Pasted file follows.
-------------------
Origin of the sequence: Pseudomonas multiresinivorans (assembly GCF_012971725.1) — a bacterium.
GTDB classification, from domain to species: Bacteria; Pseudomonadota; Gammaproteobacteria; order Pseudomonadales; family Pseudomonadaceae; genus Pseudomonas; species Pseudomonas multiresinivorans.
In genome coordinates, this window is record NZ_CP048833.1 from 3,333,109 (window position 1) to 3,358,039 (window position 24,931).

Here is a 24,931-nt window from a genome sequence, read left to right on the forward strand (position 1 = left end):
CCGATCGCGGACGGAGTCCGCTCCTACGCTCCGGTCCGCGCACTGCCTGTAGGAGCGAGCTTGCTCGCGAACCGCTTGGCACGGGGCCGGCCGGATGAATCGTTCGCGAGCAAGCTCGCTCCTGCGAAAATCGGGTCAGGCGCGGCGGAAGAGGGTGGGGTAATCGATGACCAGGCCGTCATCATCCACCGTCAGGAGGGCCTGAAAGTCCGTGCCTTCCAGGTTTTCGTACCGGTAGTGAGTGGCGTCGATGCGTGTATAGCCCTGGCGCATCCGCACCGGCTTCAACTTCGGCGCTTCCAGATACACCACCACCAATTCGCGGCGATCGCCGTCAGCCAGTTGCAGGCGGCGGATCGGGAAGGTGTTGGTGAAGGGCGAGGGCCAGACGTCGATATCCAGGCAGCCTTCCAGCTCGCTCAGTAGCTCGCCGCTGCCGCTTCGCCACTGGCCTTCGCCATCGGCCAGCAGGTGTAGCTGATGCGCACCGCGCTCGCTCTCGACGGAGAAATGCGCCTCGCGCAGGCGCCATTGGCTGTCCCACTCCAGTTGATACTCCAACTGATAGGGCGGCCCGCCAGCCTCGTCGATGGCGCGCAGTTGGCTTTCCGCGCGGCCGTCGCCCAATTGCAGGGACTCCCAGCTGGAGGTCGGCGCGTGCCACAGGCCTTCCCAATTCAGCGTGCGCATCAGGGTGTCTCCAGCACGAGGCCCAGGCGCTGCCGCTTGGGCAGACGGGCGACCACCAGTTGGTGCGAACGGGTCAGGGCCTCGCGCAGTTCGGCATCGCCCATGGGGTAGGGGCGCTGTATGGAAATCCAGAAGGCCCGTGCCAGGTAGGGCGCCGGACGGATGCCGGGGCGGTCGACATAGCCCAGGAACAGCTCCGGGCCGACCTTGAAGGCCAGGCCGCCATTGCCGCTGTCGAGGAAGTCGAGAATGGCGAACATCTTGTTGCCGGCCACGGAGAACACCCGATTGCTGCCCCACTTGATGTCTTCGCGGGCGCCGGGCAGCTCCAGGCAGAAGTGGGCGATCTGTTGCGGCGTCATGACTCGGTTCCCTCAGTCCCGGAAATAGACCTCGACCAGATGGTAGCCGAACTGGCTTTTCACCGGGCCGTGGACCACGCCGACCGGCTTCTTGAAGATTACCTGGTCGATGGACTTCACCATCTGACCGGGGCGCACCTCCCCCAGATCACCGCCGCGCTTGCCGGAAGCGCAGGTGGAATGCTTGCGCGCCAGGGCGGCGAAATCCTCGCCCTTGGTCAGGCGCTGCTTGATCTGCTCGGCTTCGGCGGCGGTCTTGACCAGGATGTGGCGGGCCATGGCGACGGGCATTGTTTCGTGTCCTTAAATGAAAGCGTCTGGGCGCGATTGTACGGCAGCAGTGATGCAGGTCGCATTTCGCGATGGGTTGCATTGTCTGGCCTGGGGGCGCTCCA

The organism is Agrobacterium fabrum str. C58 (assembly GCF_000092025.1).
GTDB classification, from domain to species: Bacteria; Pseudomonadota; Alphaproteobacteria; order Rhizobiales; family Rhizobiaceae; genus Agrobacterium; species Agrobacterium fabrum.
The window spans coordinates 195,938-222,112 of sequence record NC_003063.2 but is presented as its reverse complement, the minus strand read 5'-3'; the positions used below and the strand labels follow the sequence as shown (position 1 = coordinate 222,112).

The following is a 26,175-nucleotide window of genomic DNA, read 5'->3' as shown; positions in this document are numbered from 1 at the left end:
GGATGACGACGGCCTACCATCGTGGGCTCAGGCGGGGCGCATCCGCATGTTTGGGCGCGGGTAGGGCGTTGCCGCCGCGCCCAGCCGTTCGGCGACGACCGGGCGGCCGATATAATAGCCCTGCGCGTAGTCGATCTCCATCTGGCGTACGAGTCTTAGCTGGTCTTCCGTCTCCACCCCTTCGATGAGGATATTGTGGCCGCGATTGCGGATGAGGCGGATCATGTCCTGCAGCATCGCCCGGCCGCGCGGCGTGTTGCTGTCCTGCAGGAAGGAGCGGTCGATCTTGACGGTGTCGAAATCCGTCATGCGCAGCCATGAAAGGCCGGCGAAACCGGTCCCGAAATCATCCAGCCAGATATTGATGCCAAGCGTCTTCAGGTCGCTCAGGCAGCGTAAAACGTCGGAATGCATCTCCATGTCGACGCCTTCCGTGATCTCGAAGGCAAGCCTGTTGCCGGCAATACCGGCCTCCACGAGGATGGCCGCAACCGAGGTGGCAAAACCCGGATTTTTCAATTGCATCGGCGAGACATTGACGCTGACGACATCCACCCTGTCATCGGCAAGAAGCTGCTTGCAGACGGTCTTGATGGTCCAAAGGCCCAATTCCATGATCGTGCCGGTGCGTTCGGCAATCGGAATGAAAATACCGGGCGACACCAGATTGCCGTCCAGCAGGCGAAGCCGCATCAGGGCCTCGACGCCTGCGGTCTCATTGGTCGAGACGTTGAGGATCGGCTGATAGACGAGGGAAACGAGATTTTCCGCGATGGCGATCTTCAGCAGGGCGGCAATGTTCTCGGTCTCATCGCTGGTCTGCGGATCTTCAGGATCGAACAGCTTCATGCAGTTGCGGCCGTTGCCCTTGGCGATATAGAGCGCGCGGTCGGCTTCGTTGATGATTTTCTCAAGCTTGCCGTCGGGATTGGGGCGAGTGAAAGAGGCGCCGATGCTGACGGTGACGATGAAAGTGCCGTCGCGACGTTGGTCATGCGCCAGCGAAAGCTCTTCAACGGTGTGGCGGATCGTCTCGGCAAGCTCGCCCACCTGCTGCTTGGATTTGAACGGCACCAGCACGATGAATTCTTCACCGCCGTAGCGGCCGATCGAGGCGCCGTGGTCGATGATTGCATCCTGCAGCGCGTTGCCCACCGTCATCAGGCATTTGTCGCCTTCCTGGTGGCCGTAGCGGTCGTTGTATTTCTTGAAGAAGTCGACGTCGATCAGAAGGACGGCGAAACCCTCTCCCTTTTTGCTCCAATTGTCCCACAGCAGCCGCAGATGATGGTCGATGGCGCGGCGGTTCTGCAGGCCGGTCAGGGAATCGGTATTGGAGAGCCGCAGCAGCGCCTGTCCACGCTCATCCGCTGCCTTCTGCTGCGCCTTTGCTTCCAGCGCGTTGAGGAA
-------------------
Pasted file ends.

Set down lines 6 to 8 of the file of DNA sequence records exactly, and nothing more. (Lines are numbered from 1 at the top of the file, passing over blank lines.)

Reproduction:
The organism is Agrobacterium fabrum str. C58 (assembly GCF_000092025.1).
GTDB classification, from domain to species: Bacteria; Pseudomonadota; Alphaproteobacteria; order Rhizobiales; family Rhizobiaceae; genus Agrobacterium; species Agrobacterium fabrum.
The window spans coordinates 195,938-222,112 of sequence record NC_003063.2 but is presented as its reverse complement, the minus strand read 5'-3'; the positions used below and the strand labels follow the sequence as shown (position 1 = coordinate 222,112).